Norwegian government steps in on Munch Museum row
Funding is contingent on local politicians settling their differences
By Hanne Cecilie Gulstad and Clemens Bomsdorf. Web only
Published online: 06 May 2013
The Norwegian national government has indicated that it will help fund Oslo’s Munch Museum, as long as the city’s politicians can resolve their differences and the collection moves to a new building. The museum dedicated to Norway’s most famous artist is run by the city of Oslo. Various proposals to rehouse it have come to nothing, and it now faces a cut in its budget, which could see the loss of 16 posts, almost a quarter of the staff (The Art Newspaper, April 2013, p26).
“Edvard Munch is one of our most important artists and the state wants to participate in building a new Munch Museum,” says the Minister of Culture, Hadia Tajik.
A plan to move the collection to a new, larger building was cancelled after the right-wing populist party Fremskrittspartiet (FrP) withdrew its support. The conservative and liberal parties that together form a minority administration in Oslo still want to move the museum to a new home on the water front. Oslo’s social democrats, who are in opposition in the local parliament, want to build a new museum at its current location in the Toyen district of the city.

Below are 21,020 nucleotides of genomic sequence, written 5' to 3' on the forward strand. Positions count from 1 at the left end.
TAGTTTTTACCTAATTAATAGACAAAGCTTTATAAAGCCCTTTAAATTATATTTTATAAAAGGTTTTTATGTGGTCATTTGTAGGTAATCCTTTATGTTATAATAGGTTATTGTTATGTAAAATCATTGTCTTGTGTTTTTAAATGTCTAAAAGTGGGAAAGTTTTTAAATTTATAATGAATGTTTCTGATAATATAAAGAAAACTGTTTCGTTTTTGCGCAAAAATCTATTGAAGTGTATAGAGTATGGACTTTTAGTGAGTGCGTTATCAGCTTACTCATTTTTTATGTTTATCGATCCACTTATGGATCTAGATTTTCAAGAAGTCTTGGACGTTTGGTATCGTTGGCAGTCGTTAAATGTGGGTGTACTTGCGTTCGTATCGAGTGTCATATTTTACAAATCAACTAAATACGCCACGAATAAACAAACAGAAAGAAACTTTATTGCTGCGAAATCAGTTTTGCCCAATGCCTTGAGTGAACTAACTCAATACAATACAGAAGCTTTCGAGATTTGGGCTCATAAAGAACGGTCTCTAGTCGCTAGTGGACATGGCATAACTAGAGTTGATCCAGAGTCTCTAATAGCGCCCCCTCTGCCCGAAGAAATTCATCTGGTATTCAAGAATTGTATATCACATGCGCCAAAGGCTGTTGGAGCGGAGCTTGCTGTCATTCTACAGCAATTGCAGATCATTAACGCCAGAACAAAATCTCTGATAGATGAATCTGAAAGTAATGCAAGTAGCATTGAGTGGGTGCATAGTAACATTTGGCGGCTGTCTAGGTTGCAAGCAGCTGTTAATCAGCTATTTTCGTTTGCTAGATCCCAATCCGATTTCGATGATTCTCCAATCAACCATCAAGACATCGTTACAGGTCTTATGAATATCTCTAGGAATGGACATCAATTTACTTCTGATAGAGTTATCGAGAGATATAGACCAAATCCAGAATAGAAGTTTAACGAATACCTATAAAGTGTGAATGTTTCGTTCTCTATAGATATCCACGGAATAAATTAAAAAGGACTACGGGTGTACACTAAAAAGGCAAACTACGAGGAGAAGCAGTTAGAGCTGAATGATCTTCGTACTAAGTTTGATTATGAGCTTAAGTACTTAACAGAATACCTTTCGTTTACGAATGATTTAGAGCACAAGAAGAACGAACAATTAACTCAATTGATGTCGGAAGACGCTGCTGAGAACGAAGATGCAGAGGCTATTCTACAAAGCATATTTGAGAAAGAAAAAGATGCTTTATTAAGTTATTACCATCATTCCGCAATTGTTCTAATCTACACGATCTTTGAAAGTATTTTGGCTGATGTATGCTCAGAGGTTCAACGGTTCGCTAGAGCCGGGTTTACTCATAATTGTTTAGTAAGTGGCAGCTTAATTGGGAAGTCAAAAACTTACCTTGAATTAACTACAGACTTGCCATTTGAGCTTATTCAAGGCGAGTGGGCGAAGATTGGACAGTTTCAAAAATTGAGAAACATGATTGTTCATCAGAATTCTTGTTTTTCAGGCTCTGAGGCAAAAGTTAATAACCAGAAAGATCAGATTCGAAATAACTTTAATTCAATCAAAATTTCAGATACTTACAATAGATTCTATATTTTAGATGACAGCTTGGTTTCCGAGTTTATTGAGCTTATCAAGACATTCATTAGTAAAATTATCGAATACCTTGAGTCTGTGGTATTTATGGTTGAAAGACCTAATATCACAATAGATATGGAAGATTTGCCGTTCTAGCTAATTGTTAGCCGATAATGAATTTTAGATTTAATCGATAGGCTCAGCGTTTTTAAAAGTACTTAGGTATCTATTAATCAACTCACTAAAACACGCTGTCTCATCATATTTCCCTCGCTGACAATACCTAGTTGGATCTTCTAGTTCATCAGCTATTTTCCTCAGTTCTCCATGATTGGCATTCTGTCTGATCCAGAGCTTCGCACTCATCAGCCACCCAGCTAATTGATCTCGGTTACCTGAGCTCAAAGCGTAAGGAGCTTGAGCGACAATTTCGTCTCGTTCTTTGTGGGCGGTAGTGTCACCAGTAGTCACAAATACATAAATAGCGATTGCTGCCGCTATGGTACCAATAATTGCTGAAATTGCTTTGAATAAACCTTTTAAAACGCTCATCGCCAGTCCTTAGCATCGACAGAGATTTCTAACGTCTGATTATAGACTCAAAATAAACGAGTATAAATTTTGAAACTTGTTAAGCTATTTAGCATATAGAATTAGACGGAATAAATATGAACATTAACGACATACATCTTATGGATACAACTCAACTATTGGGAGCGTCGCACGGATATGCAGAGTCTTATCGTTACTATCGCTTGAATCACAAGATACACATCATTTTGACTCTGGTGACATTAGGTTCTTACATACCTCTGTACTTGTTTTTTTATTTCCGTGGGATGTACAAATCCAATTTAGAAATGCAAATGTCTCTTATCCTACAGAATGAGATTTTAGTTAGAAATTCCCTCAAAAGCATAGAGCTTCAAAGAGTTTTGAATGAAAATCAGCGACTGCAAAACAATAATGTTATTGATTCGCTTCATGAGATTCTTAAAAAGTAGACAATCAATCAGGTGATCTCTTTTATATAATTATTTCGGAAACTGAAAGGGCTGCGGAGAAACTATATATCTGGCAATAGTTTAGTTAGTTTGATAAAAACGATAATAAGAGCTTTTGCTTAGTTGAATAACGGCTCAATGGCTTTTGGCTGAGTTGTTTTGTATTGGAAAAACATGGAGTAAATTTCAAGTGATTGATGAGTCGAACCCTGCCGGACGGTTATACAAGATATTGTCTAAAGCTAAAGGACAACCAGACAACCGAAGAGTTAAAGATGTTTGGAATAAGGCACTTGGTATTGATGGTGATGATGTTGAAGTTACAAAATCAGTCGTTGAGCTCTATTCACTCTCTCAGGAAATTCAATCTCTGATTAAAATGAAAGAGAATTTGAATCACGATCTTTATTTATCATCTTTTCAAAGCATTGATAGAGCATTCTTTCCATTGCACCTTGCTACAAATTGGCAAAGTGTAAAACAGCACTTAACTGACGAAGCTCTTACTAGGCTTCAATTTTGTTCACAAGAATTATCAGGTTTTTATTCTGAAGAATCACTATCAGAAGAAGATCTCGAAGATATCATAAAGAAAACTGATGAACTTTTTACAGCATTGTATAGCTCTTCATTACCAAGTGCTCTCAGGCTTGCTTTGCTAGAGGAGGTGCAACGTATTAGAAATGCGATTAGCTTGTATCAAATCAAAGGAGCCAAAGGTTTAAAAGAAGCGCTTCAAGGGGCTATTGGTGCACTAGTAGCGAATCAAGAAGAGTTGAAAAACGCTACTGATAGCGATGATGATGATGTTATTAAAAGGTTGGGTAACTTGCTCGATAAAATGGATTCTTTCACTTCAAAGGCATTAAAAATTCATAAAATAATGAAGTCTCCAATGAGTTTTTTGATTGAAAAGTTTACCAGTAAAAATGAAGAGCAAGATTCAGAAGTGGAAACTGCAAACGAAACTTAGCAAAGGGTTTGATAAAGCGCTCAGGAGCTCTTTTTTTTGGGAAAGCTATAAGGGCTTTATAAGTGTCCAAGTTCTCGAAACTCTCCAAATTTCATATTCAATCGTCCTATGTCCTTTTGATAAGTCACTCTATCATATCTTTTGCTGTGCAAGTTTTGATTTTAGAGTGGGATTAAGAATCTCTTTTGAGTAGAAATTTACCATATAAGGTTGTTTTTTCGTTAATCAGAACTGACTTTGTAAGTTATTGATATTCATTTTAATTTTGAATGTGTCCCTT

The FrP would like to move the museum to the building occupied by the National Gallery, which is due to move out in a couple of years. Carl I. Hagen, who leads the FrP’s Oslo council group, was the first to ask for state support of the museum in 2011. “I appreciate they are finally following my suggestion,” he says. However, Hagen is currently unwilling to support the local government and give it a majority for its plan to move the museum to the waterfront.
Meanwhile, Idemitsu Petroleum Norge, a subsidiary of one of Japan’s largest energy companies, has announced that it is extending its sponsorship of the Munch Museum, providing NKr10m ($1.7m) over five years.
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